Gcobisa Ntshona discusses how LexisNexis is promoting employee wellness
The exco has come up with a ‘go-slow week’ and a ‘pyjama day’ – and even exco joins in.
Mental health has become one of the biggest workplace challenges since the Coronavirus outbreak in 2020.
Workers are struggling to manage evolving work dynamics; financial problems are also increasing and this has resulted in many organisations prioritising mental health to avoid a decline in productivity and prevent burnout.
Gcobisa Ntshona from LexisNexis shared how they are playing their part as an organisation in safeguarding employee mental health.
“We noted from employee surveys and informal discussions that there was a growing sense of fatigue, overwhelm and reduced mental wellness in pockets of the organisation. While some of this is understandable, given the jarring year many of us have experienced, our executive team takes these indicators seriously and set out to provide additional support to our workforce to ensure the optimal mental and physical wellbeing of our people,” she explains.
Gcobisa says one example was that often, if employees needed to go on leave, they would become anxious about their workload and work commitments.
“This resulted in employees not wanting to take leave and as an exco we sat down and thought of initiatives we could put in place to make things easy for our employees,” she says.
One of the suggestions was to introduce a LexisNexis Wellness Week.
“This week would allow for the flexibility of having few to no meetings, to start the day very late and do it at your own pace, so that work is still happening but you have the room to breathe and think.”
For one full week in May, employees were given the opportunity to recharge, rethink and realign, so that they were all revitalised and ready to forge ahead. Everybody was encouraged to take it slow all at once.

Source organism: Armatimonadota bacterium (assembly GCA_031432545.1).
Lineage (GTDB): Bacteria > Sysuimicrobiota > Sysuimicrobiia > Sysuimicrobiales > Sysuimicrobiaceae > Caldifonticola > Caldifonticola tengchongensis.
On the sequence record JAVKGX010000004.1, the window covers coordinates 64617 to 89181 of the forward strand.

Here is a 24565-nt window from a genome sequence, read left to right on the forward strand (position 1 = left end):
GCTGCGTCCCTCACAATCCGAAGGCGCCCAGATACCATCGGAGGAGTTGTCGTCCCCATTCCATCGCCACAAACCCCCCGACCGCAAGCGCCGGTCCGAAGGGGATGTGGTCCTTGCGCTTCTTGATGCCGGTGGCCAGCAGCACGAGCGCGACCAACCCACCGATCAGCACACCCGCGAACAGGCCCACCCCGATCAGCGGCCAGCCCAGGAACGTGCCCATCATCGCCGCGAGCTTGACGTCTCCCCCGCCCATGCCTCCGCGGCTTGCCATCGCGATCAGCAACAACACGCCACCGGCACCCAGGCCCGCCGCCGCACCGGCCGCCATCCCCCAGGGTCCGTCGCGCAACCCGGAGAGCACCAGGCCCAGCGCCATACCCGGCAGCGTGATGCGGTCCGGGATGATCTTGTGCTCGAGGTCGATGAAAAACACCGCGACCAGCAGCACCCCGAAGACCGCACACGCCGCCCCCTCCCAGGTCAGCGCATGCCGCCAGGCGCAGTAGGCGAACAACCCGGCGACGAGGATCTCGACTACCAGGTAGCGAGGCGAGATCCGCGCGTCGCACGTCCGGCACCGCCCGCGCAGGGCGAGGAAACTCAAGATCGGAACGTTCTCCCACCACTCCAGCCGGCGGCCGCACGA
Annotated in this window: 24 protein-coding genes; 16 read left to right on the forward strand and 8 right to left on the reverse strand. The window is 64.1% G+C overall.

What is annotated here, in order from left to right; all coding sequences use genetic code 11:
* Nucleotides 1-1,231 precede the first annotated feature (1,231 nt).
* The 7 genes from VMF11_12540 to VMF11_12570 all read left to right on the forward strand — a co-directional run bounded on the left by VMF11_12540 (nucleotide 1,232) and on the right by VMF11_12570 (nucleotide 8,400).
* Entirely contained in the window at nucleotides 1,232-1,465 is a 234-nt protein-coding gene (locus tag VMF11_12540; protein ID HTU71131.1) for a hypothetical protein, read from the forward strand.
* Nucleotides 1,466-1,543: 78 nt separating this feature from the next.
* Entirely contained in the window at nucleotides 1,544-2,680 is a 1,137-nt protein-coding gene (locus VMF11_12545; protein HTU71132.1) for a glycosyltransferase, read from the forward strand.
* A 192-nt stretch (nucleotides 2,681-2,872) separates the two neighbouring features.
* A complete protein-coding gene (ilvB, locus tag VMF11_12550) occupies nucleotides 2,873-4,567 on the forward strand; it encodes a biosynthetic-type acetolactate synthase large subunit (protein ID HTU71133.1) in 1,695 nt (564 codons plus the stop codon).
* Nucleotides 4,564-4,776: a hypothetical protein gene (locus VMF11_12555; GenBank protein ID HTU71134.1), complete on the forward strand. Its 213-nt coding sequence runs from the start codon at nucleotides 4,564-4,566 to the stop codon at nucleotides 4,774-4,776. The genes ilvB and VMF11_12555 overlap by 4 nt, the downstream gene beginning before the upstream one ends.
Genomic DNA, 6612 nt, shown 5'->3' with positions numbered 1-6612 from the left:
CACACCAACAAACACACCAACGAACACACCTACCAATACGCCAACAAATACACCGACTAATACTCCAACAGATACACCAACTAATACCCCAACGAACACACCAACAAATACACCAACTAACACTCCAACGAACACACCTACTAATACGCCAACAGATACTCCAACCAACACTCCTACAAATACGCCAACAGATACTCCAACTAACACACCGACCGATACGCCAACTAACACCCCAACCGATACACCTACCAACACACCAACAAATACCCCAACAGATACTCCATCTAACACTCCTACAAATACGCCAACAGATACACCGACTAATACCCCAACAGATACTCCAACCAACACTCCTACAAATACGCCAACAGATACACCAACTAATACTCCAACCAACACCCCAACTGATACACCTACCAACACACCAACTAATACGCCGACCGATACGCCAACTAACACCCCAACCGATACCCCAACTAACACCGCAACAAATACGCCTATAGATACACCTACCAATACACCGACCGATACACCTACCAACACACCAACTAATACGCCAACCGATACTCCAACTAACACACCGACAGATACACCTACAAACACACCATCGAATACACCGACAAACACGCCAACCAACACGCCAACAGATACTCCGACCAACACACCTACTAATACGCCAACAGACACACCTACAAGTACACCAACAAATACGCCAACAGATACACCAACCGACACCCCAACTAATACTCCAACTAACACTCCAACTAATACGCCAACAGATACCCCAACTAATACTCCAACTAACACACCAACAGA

Gcobisa says in motivating this initiative LexisNexis ran competitions, for example awarding the person who had the most relaxed calendar. “We also had a pyjama day and even the exco joined in because managers need to model the good behaviours we all speak about.”
She mentions that they ended the week with a burnout and stress workshop. “We wanted our employees to be able to identify the signs and be able to manage stress and burnout.”
Gcobisa says because this was such a huge success and fun for everyone in the company, they are thinking of doing it once every so often.
Some other initiatives that Gcobisa says they have implemented are:
• Mute Hour: Before 9am there must no meetings so that people can plan their day well.
• On Fridays there are no strategic meetings.
• Friday Connect: This is where teams do activities together, sharing recipes, making cocktails, watching movies, and exercising together online.
“We have also partnered intensely with Discovery and they do workshops in helping new dads, mental wellbeing, burnout and gender-based violence, helping managers to spot GBV, to see the signs and what they can do to accommodate employees who are going through it.”
Gcobisa shares that they have ensured that senior members and exco members participate because people model their leaders.
She adds that now on their agenda they are planning a comedy night and a concert where employees can all get entertained and relaxed.
Gcobisa shared four pieces of advice for other companies on the employee wellbeing journey:
1. Walk the talk: “Whatever is proposed or planned leaders must be deliberate and not only buy into it but they must participate in it.”
2. Do not only be internally focused: “Leaders must also look at what is happening externally and socially. Be cognisant of the external matters in society and how they have an effect on your employees, for example, GBV, depression and anxiety and load shedding.”
3. Listen: “Listen to the pulse of the organisation. Employees are able to identify issues, but they are also able to point out suggestions.
4. Have fun: “The last one is try to have fun. Work consumes most of our time and a little bit of fun won’t hurt.”